The collision of American satellite Iridium 33 with Russian satellite Kosmos-2251 in 2009 created thousands of pieces of space debris larger than four inches in diameter. At the time, NASA insisted the International Space Station (ISS) was safe, while China suggested its satellites were threatened. Two years later, ISS had to perform a avoidance maneuver to put itself at a safe passing distance from incoming debris caused by the collision.
Some 29,000 pieces of space debris larger than four inches in diameter are known to orbit Earth, according to the European Space Agency (ESA). The number of smaller particles reaches well into the hundred-millions. Every time a satellite explodes or some debris collides with another, that figure grows in a domino effect that may one day lead to a scenario known as the Kessler syndrome, in which debris is so prolific that orbit becomes unfeasible.
ESA is intent on addressing this problem by actively removing large objects of debris from orbit through an initiative called Clean Space. The initiative’s first mission, e.Deorbit, will involve using either a net or a robotic arm to capture one of ESA’s derelict satellites in low orbit and burn it up in an atmospheric reentry.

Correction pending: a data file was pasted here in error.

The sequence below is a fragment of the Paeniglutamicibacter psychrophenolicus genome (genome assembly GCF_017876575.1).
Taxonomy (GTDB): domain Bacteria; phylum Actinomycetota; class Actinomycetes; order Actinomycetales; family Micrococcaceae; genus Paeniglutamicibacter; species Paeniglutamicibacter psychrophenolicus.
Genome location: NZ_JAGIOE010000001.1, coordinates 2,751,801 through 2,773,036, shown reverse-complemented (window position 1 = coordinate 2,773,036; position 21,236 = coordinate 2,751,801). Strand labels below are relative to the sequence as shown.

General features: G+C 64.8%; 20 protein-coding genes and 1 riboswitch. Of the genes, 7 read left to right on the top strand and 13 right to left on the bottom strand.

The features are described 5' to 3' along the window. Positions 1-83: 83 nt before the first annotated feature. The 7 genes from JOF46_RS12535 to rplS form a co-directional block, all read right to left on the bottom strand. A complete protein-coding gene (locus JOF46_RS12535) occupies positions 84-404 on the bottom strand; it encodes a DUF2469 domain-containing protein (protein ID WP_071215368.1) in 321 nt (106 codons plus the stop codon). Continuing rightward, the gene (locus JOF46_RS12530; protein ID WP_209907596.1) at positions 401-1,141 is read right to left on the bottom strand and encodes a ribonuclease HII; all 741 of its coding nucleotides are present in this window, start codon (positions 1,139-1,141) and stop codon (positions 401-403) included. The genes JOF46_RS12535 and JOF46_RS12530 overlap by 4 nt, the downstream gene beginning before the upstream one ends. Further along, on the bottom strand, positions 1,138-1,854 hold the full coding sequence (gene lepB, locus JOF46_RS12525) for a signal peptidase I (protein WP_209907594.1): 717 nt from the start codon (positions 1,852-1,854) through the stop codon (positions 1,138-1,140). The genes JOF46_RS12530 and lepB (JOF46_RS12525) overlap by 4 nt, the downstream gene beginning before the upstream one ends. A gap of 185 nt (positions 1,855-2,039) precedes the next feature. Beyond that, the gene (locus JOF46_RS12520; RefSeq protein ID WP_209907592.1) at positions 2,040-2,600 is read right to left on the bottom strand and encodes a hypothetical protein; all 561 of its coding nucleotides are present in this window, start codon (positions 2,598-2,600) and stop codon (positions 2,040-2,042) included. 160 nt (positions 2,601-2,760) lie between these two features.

The agency has just revealed a net gun designed for the e.Deorbit mission by Polish company SKA Polka. A small version of the gun has been tested on a parabolic flight that simulates microgravity and has proven to be affective against low-flying aerial drones at ESA’s Industry Days event in May.
Projected to launch in 2023, Clean Space’s e.Deorbit mission will mark the first proactive effort to safely remove debris from space – a task that will only become more essential in the years to come.
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